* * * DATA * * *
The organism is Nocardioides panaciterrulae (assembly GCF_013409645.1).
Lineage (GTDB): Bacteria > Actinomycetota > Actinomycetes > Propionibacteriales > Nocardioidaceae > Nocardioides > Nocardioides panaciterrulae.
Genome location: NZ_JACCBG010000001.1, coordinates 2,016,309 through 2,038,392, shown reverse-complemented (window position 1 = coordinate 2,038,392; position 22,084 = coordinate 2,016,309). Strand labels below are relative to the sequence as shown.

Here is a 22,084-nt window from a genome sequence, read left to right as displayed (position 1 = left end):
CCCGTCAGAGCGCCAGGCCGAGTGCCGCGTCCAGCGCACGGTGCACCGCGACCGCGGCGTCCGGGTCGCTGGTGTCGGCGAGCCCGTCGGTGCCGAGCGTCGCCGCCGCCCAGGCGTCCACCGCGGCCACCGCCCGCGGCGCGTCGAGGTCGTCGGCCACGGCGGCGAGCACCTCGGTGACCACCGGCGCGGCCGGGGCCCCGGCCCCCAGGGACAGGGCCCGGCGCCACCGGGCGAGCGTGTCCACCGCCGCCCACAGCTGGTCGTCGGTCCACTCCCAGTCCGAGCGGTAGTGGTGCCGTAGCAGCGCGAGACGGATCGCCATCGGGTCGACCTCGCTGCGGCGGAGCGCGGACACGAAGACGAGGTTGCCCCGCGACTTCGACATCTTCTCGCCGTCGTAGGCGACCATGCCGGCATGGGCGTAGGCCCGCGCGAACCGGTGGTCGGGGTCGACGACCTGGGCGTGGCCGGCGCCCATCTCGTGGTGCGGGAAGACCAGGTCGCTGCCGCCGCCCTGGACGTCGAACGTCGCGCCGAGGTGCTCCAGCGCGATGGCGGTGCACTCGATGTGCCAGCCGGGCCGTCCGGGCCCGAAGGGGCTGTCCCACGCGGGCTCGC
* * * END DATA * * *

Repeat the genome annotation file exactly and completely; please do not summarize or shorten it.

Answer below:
The organism is Nocardioides panaciterrulae (assembly GCF_013409645.1).
Lineage (GTDB): Bacteria > Actinomycetota > Actinomycetes > Propionibacteriales > Nocardioidaceae > Nocardioides > Nocardioides panaciterrulae.
Genome location: NZ_JACCBG010000001.1, coordinates 2,016,309 through 2,038,392, shown reverse-complemented (window position 1 = coordinate 2,038,392; position 22,084 = coordinate 2,016,309). Strand labels below are relative to the sequence as shown.

Here is a 22,084-nt window from a genome sequence, read left to right as displayed (position 1 = left end):
CCCGTCAGAGCGCCAGGCCGAGTGCCGCGTCCAGCGCACGGTGCACCGCGACCGCGGCGTCCGGGTCGCTGGTGTCGGCGAGCCCGTCGGTGCCGAGCGTCGCCGCCGCCCAGGCGTCCACCGCGGCCACCGCCCGCGGCGCGTCGAGGTCGTCGGCCACGGCGGCGAGCACCTCGGTGACCACCGGCGCGGCCGGGGCCCCGGCCCCCAGGGACAGGGCCCGGCGCCACCGGGCGAGCGTGTCCACCGCCGCCCACAGCTGGTCGTCGGTCCACTCCCAGTCCGAGCGGTAGTGGTGCCGTAGCAGCGCGAGACGGATCGCCATCGGGTCGACCTCGCTGCGGCGGAGCGCGGACACGAAGACGAGGTTGCCCCGCGACTTCGACATCTTCTCGCCGTCGTAGGCGACCATGCCGGCATGGGCGTAGGCCCGCGCGAACCGGTGGTCGGGGTCGACGACCTGGGCGTGGCCGGCGCCCATCTCGTGGTGCGGGAAGACCAGGTCGCTGCCGCCGCCCTGGACGTCGAACGTCGCGCCGAGGTGCTCCAGCGCGATGGCGGTGCACTCGATGTGCCAGCCGGGCCGTCCGGGCCCGAAGGGGCTGTCCCACGCGGGCTCGC